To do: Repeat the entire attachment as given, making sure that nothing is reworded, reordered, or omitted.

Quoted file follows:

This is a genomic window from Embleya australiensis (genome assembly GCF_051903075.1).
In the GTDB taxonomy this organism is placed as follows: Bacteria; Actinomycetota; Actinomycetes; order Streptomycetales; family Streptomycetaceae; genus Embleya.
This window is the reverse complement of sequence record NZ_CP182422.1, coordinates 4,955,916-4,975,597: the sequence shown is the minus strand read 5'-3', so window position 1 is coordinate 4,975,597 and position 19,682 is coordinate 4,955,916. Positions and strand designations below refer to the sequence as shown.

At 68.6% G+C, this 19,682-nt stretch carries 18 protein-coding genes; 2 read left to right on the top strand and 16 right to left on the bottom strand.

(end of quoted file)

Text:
This is a genomic window from Embleya australiensis (genome assembly GCF_051903075.1).
In the GTDB taxonomy this organism is placed as follows: Bacteria; Actinomycetota; Actinomycetes; order Streptomycetales; family Streptomycetaceae; genus Embleya.
This window is the reverse complement of sequence record NZ_CP182422.1, coordinates 4,955,916-4,975,597: the sequence shown is the minus strand read 5'-3', so window position 1 is coordinate 4,975,597 and position 19,682 is coordinate 4,955,916. Positions and strand designations below refer to the sequence as shown.

At 68.6% G+C, this 19,682-nt stretch carries 18 protein-coding genes; 2 read left to right on the top strand and 16 right to left on the bottom strand.